Panel finds ‘serious problem’ with enforcement of labour laws in Ontario
TORONTO – An expert panel has found a “serious problem” with enforcement of employment standards across Ontario.
“We conclude there are too many people in too many workplaces who do not receive their basic rights,” said the special advisers appointed to do the first review of the Employment Standards Act and the Labour Relations Act since the 1990s.
The two-man panel released an interim report Wednesday that said labour ministry inspections of work sites found violations of the Act 75-to-77 per cent of the time.
Labour Minister Kevin Flynn said the review will help protect a growing number of vulnerable workers.
He said the fast pace of economic change, globalization, trade deals and technology resulted in more service sector and white-collar jobs in Ontario but fewer manufacturing jobs, changing the province’s labour market.
Flynn said the vast majority of Ontario employers provide what the report calls “decency at work,” and make efforts to eliminate discrimination and consistently enforce employee rights.
But he’s worried young people and new Canadians, in particular, are sometimes denied proper pay, vacations or benefits by some “bad guys,” especially in the retail, hospitality and construction sectors.
“Unfortunately there’s a bit of an underbelly as well where we get a lot of complaints from certain sectors from people who feel they’re being taken advantage of,” he said.
The Ontario Chamber of Commerce said employers worry about how changes in labour laws would impact the cost of doing business, and want to see an economic impact analysis, in addition to more education and enforcement of the rules.
“We believe that many of the problems with the bad apples that exist are happening simply as a result of not enforcing the current legislation,” said Chamber vice president Karl Baldauf. “Rather than create more onerous regulations, perhaps we should get serious about better enforcing existing regulations.”
The panel will take comments on its interim report until October before it makes final recommendations, but made it clear it doesn’t want to hear the same old “well-known” arguments on issues such as union certification.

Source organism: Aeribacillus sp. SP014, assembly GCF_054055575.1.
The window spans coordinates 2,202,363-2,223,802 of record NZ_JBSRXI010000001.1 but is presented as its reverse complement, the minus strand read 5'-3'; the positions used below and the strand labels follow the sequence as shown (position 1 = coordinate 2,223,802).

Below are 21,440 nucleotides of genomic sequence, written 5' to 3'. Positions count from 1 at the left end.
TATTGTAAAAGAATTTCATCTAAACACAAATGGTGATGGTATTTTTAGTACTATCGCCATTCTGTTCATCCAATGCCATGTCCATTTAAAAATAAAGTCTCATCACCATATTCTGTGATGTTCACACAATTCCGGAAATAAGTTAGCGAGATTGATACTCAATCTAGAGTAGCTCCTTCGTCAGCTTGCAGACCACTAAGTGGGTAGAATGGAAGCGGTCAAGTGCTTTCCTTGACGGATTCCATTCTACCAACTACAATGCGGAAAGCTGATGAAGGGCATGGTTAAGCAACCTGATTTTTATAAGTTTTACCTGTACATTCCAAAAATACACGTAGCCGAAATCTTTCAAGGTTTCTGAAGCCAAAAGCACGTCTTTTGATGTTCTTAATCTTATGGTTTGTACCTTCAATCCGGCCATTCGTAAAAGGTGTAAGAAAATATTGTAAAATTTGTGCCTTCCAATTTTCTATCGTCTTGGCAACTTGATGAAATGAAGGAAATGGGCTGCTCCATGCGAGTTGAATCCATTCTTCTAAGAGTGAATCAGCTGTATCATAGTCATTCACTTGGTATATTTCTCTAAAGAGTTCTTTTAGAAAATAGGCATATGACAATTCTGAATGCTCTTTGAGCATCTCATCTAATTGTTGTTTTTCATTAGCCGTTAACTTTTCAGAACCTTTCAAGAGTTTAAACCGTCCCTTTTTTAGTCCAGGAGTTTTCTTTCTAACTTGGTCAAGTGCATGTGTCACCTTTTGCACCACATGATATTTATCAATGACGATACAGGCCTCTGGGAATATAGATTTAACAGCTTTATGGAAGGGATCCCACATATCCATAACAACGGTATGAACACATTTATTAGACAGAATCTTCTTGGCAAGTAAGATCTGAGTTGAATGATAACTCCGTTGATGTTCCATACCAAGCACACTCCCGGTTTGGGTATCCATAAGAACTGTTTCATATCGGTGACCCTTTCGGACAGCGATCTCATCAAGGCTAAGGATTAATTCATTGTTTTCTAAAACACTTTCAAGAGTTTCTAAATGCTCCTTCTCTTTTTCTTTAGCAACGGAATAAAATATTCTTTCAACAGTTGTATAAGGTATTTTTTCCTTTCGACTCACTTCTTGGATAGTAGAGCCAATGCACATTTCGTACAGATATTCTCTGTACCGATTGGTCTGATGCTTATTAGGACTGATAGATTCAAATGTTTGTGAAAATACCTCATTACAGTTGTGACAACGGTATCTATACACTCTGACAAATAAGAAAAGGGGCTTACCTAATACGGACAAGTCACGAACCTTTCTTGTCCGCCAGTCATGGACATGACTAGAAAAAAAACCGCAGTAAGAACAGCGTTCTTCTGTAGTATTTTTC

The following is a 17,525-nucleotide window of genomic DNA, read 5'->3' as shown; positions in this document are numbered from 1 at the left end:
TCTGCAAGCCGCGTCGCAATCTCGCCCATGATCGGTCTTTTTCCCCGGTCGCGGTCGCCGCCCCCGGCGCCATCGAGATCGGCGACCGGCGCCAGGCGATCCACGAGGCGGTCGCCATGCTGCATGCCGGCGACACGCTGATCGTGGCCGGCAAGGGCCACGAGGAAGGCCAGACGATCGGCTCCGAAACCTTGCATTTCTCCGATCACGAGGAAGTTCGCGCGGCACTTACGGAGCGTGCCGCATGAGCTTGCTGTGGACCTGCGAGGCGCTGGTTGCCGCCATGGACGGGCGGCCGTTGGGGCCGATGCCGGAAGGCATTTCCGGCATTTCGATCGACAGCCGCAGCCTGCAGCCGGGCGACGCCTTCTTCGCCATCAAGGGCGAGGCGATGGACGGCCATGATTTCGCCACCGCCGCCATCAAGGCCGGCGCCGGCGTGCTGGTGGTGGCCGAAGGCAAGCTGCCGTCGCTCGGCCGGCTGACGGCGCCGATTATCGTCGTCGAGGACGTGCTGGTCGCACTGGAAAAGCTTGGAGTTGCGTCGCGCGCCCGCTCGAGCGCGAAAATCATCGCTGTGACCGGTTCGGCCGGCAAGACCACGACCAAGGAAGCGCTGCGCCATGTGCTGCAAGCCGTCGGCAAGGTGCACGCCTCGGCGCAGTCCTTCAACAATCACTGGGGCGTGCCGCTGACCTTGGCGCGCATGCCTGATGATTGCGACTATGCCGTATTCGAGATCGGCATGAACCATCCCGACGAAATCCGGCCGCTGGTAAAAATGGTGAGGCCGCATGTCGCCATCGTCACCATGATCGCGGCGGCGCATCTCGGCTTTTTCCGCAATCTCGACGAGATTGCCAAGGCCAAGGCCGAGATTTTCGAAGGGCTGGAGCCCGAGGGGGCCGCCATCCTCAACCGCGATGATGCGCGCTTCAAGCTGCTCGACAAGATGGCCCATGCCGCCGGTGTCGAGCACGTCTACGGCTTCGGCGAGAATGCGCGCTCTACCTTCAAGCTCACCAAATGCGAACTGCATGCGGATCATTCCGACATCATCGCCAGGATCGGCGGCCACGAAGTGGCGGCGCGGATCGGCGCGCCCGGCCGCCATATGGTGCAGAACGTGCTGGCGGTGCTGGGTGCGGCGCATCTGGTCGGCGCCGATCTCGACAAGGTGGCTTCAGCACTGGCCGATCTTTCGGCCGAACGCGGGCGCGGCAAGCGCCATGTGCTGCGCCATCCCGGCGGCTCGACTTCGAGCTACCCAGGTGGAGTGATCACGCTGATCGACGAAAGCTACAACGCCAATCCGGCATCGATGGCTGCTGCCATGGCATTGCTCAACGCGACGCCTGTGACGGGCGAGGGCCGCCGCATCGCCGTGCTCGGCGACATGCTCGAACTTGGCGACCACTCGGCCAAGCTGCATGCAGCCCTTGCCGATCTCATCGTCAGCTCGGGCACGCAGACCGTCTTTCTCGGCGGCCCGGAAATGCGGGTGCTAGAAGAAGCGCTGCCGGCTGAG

“It is unlikely that the repetition of these arguments will be of assistance now in coming to a final recommendation on the issue,” wrote special ad visors C. Michael Mitchell and John C. Murray.
Baldauf said businesses fear the panel will recommend allowing union certification simply by having workers sign cards, doing away with a secret vote, and they also don’t want to see new, inflexible rules on scheduling of employees.
The Ontario Federation of Labour said the review “unearthed a complex and troubling picture of employment” in the province.
“Workers and their families need greater stability – in job status and working conditions, scheduling, hours worked, and pay, as well as the meaningful ability to join a union and exercise their rights to collective bargaining,” OFL President Chris Buckley said in a release.
Unifor, Canada’s largest private sector union, said the report recognizes that Ontario employers are increasingly using precarious work, offering low paying part-time jobs or contract-to-contract positions without benefits or security, and the impact on workers is compounded by erratic scheduling and growing income inequality.
Flynn doubts it still makes sense for the labour ministry to regularly inspect big corporations that treat their workers well, when inspectors could be looking for unscrupulous employers who take advantage of vulnerable workers.
“What I’d like to see is to find the ability to spend much more time in those areas where people seem to think they can operate outside the law and there won’t be any consequence to it,” he said.
“I think there needs to be a consequence to it, and it comes across clearly in the report that any legislation or any statutory changes that may be envisioned by the report clearly must be aimed at the bad guys, while allowing the good guys as much flexibility as you possibly can to allow them to compete.”
The panel found only 14 per cent of private sector workers in Ontario are represented by a union, compared with 70 per cent in the public sector, and said 87 per cent of workplaces have fewer than 20 employees.
© 2016 The Canadian Press